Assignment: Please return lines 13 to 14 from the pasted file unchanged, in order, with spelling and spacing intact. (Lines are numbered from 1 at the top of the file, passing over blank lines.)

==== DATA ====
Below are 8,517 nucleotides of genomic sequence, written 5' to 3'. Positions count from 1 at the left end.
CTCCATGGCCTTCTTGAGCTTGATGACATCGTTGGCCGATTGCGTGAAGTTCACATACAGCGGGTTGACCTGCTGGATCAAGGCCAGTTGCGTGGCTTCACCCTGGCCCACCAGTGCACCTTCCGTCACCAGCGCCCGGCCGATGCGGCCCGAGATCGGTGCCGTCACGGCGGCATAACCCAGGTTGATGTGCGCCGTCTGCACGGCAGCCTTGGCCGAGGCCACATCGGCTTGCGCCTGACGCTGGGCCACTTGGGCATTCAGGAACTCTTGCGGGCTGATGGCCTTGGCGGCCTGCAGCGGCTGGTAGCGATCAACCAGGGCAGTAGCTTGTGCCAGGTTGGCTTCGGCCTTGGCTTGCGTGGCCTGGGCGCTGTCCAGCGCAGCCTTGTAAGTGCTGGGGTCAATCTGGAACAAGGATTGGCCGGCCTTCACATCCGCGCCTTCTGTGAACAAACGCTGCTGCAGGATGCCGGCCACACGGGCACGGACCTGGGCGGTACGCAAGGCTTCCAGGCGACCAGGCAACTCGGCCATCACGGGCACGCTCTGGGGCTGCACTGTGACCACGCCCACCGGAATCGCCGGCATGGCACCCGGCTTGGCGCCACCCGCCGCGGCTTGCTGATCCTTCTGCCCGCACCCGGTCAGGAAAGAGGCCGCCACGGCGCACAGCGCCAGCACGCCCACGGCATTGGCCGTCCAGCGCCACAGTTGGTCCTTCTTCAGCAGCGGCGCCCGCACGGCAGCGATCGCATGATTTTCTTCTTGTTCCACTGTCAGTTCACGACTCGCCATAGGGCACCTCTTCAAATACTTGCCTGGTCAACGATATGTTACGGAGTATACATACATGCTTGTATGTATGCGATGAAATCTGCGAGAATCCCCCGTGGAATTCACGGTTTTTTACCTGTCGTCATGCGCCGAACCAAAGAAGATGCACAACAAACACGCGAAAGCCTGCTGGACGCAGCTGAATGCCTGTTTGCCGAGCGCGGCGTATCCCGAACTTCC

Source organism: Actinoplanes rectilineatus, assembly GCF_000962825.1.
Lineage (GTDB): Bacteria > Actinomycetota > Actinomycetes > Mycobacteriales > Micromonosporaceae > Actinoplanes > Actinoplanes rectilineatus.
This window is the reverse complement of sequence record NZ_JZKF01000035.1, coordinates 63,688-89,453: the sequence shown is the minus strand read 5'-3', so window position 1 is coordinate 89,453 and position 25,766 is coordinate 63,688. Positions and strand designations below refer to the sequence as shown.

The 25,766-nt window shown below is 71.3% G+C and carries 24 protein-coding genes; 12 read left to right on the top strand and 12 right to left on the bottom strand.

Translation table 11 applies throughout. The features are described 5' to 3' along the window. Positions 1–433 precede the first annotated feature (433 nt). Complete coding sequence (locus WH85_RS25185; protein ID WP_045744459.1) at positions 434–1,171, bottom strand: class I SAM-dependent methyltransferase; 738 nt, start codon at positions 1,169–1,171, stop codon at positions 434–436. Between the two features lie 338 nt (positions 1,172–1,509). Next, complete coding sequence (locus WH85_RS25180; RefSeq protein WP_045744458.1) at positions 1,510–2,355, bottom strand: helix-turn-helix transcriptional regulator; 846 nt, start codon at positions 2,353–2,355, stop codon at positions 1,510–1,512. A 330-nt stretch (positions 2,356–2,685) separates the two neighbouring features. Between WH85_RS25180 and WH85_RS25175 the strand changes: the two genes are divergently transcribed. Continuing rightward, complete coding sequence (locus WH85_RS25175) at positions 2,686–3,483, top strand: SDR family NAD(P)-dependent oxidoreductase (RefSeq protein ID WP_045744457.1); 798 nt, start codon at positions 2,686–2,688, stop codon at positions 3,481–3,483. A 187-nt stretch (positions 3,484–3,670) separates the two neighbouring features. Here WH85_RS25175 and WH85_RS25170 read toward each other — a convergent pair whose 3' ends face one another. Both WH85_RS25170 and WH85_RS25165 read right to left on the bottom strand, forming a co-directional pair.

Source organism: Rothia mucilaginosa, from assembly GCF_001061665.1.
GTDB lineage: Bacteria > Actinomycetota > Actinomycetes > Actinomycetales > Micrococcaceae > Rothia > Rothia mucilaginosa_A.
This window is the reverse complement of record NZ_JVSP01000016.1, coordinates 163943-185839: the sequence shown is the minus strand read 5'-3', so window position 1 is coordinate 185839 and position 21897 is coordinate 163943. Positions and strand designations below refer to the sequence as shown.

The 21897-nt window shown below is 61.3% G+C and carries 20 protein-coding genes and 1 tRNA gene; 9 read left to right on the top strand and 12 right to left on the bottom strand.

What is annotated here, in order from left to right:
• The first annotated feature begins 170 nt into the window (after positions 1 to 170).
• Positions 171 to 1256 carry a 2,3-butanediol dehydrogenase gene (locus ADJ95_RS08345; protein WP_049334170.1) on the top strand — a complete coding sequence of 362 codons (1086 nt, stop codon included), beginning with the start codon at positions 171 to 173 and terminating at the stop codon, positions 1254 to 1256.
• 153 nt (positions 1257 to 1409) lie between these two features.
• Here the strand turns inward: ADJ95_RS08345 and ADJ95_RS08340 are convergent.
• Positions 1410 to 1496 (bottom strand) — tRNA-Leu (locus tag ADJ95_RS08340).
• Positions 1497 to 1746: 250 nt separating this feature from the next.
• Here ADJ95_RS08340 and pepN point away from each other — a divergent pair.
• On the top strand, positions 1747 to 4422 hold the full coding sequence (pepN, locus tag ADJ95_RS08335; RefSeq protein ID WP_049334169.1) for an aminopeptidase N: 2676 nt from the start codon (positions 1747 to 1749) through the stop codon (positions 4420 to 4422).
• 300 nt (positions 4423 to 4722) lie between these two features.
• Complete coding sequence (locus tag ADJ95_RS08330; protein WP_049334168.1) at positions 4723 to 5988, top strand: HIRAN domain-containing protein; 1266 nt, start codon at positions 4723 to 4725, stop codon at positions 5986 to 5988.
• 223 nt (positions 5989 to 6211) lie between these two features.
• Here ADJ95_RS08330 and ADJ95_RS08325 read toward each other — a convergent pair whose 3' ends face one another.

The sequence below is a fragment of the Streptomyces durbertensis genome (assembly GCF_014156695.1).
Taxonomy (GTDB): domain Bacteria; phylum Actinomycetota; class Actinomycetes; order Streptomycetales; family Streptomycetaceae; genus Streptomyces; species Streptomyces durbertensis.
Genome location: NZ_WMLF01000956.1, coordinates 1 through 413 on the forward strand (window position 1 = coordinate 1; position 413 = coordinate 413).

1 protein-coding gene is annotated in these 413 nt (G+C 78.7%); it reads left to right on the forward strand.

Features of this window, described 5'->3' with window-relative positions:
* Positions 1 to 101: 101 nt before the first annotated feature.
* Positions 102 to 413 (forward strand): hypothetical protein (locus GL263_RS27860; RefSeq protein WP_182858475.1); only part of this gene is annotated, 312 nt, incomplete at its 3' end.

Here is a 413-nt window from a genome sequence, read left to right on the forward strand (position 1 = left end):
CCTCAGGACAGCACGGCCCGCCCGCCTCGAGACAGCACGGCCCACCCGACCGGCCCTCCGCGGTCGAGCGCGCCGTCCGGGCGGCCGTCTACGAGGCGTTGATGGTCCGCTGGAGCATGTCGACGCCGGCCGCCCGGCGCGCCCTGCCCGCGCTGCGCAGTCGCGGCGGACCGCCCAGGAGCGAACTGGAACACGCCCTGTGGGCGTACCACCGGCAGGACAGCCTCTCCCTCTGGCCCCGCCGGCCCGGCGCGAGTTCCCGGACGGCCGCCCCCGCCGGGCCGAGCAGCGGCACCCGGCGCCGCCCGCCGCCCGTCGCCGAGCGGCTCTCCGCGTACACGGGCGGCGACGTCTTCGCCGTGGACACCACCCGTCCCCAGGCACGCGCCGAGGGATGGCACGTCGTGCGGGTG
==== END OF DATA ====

• The first annotated feature begins 170 nt into the window (after positions 1 to 170).
• Positions 171 to 1256 carry a 2,3-butanediol dehydrogenase gene (locus ADJ95_RS08345; protein WP_049334170.1) on the top strand — a complete coding sequence of 362 codons (1086 nt, stop codon included), beginning with the start codon at positions 171 to 173 and terminating at the stop codon, positions 1254 to 1256.